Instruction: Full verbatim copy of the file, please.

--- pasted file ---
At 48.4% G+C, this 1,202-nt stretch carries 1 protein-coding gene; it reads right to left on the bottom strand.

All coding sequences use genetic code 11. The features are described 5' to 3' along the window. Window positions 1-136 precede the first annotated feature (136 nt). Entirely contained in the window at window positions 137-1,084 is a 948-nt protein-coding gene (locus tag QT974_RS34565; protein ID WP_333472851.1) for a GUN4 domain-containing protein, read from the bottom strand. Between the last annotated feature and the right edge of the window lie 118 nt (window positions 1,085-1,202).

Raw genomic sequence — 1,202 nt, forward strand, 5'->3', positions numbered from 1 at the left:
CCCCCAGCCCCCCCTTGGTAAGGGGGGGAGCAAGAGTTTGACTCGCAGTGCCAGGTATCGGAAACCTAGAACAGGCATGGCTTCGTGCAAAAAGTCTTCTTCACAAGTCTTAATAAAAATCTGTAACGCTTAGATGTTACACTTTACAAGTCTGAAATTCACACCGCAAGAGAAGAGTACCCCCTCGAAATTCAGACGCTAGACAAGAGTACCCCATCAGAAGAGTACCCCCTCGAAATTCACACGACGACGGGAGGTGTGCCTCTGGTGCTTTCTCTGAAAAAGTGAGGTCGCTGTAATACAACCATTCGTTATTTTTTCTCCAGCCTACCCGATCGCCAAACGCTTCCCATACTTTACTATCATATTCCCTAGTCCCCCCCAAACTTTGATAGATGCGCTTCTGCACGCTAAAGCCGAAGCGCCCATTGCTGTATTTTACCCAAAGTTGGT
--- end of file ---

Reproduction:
At 48.4% G+C, this 1,202-nt stretch carries 1 protein-coding gene; it reads right to left on the bottom strand.

All coding sequences use genetic code 11. The features are described 5' to 3' along the window. Window positions 1-136 precede the first annotated feature (136 nt). Entirely contained in the window at window positions 137-1,084 is a 948-nt protein-coding gene (locus tag QT974_RS34565; protein ID WP_333472851.1) for a GUN4 domain-containing protein, read from the bottom strand. Between the last annotated feature and the right edge of the window lie 118 nt (window positions 1,085-1,202).

Raw genomic sequence — 1,202 nt, forward strand, 5'->3', positions numbered from 1 at the left:
CCCCCAGCCCCCCCTTGGTAAGGGGGGGAGCAAGAGTTTGACTCGCAGTGCCAGGTATCGGAAACCTAGAACAGGCATGGCTTCGTGCAAAAAGTCTTCTTCACAAGTCTTAATAAAAATCTGTAACGCTTAGATGTTACACTTTACAAGTCTGAAATTCACACCGCAAGAGAAGAGTACCCCCTCGAAATTCAGACGCTAGACAAGAGTACCCCATCAGAAGAGTACCCCCTCGAAATTCACACGACGACGGGAGGTGTGCCTCTGGTGCTTTCTCTGAAAAAGTGAGGTCGCTGTAATACAACCATTCGTTATTTTTTCTCCAGCCTACCCGATCGCCAAACGCTTCCCATACTTTACTATCATATTCCCTAGTCCCCCCCAAACTTTGATAGATGCGCTTCTGCACGCTAAAGCCGAAGCGCCCATTGCTGTATTTTACCCAAAGTTGGT